I presume you have asked the owners to donate to you or sell cheaply to you, considering it is a depressed real estate market.
    If any of my presumptions are wrong, fix them. NOW!
    On pitching to Stan Musial:
    "Once he timed your fastball, your infielders were in jeopardy."
    Warren Spahn

  5. #5
    Cyburbian Cardinal's avatar
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    In the immediate term I would recommend looking for a way to gain control of the property. Short of that, pursue the route you are already taking to put some minimum safeguards in place so that it is not acquired for an inappropriate use, or held by a speculator with no plans to redevelop. In an ideal world you would be able to do some planning around the site. Start with a market analysis to determine potential uses and then select your preferred mix from among them. The market analysis not only lets you know what is feasible, but it can also be used as a marketing tool to recruit developers to the site. A design plan is far less important. You can provide guidelines in-house, and anyway, the design is going to be negotiated with the developer. It will be dictated by the market uses and the rent they are willing to pay, not by pretty pictures drawn by a landscape architect.
    Anyone want to adopt a dog?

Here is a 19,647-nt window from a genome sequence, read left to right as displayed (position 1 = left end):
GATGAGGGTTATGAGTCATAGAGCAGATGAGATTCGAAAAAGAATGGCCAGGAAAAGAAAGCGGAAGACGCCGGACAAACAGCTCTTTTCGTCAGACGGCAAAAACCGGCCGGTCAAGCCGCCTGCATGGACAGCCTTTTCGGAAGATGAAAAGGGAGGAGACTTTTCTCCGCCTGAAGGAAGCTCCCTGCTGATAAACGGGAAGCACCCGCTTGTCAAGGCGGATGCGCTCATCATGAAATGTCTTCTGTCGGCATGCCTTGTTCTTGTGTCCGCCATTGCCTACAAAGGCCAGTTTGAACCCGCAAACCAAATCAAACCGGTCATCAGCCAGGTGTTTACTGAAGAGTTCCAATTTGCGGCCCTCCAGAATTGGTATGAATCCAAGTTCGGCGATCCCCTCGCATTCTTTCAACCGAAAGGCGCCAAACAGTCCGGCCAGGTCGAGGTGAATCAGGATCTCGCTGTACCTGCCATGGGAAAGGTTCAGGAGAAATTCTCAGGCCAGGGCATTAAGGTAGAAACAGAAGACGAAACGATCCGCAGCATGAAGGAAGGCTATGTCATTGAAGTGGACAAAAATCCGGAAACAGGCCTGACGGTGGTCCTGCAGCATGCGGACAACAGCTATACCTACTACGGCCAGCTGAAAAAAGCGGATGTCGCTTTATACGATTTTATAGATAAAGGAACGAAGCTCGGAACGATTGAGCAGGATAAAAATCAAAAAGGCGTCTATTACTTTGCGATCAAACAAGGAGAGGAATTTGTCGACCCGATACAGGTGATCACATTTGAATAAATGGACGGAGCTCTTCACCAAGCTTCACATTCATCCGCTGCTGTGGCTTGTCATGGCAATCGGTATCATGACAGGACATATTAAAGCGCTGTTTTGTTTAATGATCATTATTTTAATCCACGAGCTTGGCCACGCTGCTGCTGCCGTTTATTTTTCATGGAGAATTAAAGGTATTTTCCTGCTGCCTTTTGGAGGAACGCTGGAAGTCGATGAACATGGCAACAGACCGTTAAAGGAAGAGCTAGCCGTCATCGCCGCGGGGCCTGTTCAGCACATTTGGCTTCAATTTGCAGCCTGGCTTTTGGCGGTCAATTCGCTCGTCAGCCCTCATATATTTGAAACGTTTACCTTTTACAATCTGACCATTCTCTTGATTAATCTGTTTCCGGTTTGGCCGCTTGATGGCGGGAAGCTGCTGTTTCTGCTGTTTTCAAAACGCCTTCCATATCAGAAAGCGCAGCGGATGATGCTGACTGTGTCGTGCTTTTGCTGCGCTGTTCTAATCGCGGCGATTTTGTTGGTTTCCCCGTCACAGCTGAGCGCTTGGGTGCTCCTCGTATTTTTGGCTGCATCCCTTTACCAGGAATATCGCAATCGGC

6. #6
    Cyburbian wahday's avatar
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    I advocate for a community engagement process to try and identify needs that could be served by this land. My job involves the redevelopment of 34 acres within the urban core for “permanently affordable” housing. This idea actually came form the local neighborhoods who worked for 20 years to get the City to acquire the vacant industrial land (which was a brownfield site that the City cleaned up). When they fought to clean the area up, they really didn’t have a clear idea of what would be a better use. But after many community meetings and digging deep into the values of the residents, they ultimately felt that providing affordable housing within the urban core would be a positive long term benefit for the city as a whole. This is an historically low income area prior to this move, so there was also interest in ensuring existing residents did not get pushed out and that kids and grandkids had the opportunity to live here if they wanted.

    Sometimes public meetings are dominated by the loudest complainers and NIMBY-ists. But sometimes the community surprises you with their maturity and foresight. If their ideas dovetail with things on the city's priority list, then you have a winner.
    The purpose of life is a life of purpose

  7. #7
    Cyburbian
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    Quote Originally posted by wahday View post
    advocate for a community engagement process to try and identify needs that could be served by this land.
    IMO the community probably knows what the need the most and what would be most beneficial to them ask them first before you take any major action.